The ITC Granada conference highlights collaborations with professionals for improving validity when making national and international comparisons and decisions based on test scores, particularly, those decisions that aim to improve equity, inclusion, and fairness for individuals, groups, and societies. Collaboration also means bridging the gaps between disciplines with common interests (e.g., psychometric and survey research), overcoming the “methods divide” (e.g., qualitative vs. quantitative methods), and connecting academic and work contexts. To take advantage of emerging methodologies in assessment and changes in tests and questionnaire administration modes (e.g., online assessments, computational methods), also requires professionals with diverse backgrounds to work together.


 Thematic line 1: Challenges and solutions for translation

Two decades ago, testing in multiple languages was a balancing act between linguistic equivalence and fluency in the target languages. It was, and still is, a considerable challenge to produce test adaptations that are valid and reliable across different cultures. It takes sophisticated team translation designs to adapt tests and mitigate differences related to language (or culture) when these differences are not relevant to the construct being measured. Has technology reshuffled the cards? Are we better equipped today? State of the art neural machine translation (NMT) and adaptive machine translation produce impressive results, which are predictions about the correct translation that do not carry certainty. Do new advances in natural language processing (NLP) and natural language understanding (NLU) potentially drive progress in cross-lingual testing?

Thematic line 2: Adapting evaluation instruments to minority languages and cultures

The proposed conference theme aims to explore the challenges, difficulties, and opportunities involved in adapting evaluation instruments to minority languages and cultures. Minority languages, spoken by a small portion of the population in a particular region, country, or territory, may face various difficulties such as discrimination, marginalization, lack of resources, and cultural assimilation. Although broad principles and recommendations exist for the cross-cultural adaptation of evaluation instruments, developing more specific and nuanced guidelines that consider the unique linguistic and cultural characteristics of minority populations presents a significant challenge. In addition, adapting evaluation instruments to minority languages and cultures requires careful consideration of cultural factors that influence psychological constructs, such as beliefs, values, and norms. 

The importance of culturally adapted tests to improve the validity and reliability of psychological assessments, reduce the risk of cultural bias, and ensure that psychological services are accessible and effective for diverse populations. The conference will also address the specific difficulties associated with adapting instruments to minority languages and cultures, such as ensuring overlap between constructs definition in different cultures, lack of resources, and lack of interest from publishers and journals. The advancements of new technologies may represent an opportunity to improve the adaptation process. Overall, this theme aims to encourage dialogue and collaboration among researchers, practitioners, and policymakers to address the challenges, difficulties, and opportunities of adapting evaluation instruments to minority languages and cultures.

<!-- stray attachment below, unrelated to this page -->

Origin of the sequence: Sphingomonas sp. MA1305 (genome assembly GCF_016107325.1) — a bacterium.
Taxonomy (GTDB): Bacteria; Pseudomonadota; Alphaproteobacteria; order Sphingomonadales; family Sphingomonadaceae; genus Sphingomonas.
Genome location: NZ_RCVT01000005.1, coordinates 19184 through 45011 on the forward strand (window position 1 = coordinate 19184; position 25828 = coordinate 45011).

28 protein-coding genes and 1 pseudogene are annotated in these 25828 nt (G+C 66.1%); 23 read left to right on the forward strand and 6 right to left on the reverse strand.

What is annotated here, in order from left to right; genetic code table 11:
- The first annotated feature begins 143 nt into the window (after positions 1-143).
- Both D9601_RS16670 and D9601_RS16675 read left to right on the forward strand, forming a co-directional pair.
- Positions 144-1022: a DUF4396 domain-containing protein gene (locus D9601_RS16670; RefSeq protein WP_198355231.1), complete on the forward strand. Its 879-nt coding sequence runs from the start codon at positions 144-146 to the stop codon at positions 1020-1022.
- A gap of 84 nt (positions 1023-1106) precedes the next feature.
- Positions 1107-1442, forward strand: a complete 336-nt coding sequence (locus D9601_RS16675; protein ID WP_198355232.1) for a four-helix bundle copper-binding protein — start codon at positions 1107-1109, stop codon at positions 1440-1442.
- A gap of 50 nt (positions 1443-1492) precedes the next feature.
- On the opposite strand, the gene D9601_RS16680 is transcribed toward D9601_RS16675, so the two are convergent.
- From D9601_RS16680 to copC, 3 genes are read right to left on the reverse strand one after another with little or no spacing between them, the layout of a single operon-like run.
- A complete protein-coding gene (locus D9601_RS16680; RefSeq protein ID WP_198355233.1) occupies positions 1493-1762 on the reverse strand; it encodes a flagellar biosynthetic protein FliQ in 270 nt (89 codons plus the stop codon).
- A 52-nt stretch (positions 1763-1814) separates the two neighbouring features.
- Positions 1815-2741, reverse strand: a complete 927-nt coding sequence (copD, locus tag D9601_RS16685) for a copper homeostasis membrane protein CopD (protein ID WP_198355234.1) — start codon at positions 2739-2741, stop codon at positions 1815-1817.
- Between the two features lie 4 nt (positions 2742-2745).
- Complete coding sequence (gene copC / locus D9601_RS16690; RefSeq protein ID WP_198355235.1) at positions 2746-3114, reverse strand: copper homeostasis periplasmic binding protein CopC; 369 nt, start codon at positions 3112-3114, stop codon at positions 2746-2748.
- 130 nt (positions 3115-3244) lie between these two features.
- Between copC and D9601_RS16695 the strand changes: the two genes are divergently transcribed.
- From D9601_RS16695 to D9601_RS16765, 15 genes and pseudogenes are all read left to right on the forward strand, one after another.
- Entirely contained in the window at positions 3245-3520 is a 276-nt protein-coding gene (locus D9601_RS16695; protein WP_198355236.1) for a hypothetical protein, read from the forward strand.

Thematic line 3: Survey research, psychometrics, and psychological assessment: Shared challenges and solutions.

The thematic line intends to bridge the gap between survey research and psychometrics. Professionals in both fields can benefit from innovations in questionnaire design, traditional and new pre-testing methods, administration modes, translation methods, validation methods, AI challenges, etc. Despite differences in the contexts in which professionals in both fields work, and differences in the social and political demands to which they must respond, strengthening collaborations can make a difference in how we contribute to improving inferential quality and political decision making


It is hard to anticipate all topics of interest for professionals involved in cross-cultural testing, psychological assessment, and survey when working on improving validity in the broadest meaning of the word. Nevertheless, the list of topics and thematic lines should be considered as the main arguments of the scientific program of the 2024 ITC conference.

  • Translation/adaptation of tests, psychological assessment instruments, and survey questionnaire
  • Construct or concept equivalence
  • Testing equivalence by psychometrics methods
  • Identifying biases by qualitative or quantitative methods
  • Validity theory in testing, psychological assessment and survey research
  • Quantitative, qualitative, and mixed validation methods
  • Validity and fairness in cross-cultural testing, psychological assessment and survey research
  • Computational developments for social science research in cross-cultural testing
  • Artificial Intelligence in testing, psychological assessment and survey research
  • Innovations in test development
  • International assessment
  • Psychometric modeling


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